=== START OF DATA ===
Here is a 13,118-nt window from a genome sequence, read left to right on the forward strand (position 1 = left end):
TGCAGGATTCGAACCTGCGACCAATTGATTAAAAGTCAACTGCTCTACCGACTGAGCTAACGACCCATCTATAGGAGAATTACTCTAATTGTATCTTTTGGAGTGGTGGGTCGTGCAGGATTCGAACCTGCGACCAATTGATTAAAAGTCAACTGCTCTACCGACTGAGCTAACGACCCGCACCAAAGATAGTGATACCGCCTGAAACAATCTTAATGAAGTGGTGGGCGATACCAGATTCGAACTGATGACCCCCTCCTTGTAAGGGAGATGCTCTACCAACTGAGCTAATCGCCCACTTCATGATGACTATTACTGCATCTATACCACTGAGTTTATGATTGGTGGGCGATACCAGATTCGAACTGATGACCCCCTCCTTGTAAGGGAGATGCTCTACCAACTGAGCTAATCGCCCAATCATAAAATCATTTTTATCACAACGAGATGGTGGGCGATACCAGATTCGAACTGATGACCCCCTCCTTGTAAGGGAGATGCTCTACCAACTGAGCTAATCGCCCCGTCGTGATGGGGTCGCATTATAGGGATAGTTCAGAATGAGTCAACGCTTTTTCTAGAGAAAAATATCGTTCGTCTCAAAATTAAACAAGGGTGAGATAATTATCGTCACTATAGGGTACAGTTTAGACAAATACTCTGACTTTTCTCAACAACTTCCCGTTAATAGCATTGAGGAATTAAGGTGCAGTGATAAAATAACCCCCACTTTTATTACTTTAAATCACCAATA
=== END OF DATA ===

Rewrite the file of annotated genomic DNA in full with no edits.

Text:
Here is a 13,118-nt window from a genome sequence, read left to right on the forward strand (position 1 = left end):
TGCAGGATTCGAACCTGCGACCAATTGATTAAAAGTCAACTGCTCTACCGACTGAGCTAACGACCCATCTATAGGAGAATTACTCTAATTGTATCTTTTGGAGTGGTGGGTCGTGCAGGATTCGAACCTGCGACCAATTGATTAAAAGTCAACTGCTCTACCGACTGAGCTAACGACCCGCACCAAAGATAGTGATACCGCCTGAAACAATCTTAATGAAGTGGTGGGCGATACCAGATTCGAACTGATGACCCCCTCCTTGTAAGGGAGATGCTCTACCAACTGAGCTAATCGCCCACTTCATGATGACTATTACTGCATCTATACCACTGAGTTTATGATTGGTGGGCGATACCAGATTCGAACTGATGACCCCCTCCTTGTAAGGGAGATGCTCTACCAACTGAGCTAATCGCCCAATCATAAAATCATTTTTATCACAACGAGATGGTGGGCGATACCAGATTCGAACTGATGACCCCCTCCTTGTAAGGGAGATGCTCTACCAACTGAGCTAATCGCCCCGTCGTGATGGGGTCGCATTATAGGGATAGTTCAGAATGAGTCAACGCTTTTTCTAGAGAAAAATATCGTTCGTCTCAAAATTAAACAAGGGTGAGATAATTATCGTCACTATAGGGTACAGTTTAGACAAATACTCTGACTTTTCTCAACAACTTCCCGTTAATAGCATTGAGGAATTAAGGTGCAGTGATAAAATAACCCCCACTTTTATTACTTTAAATCACCAATA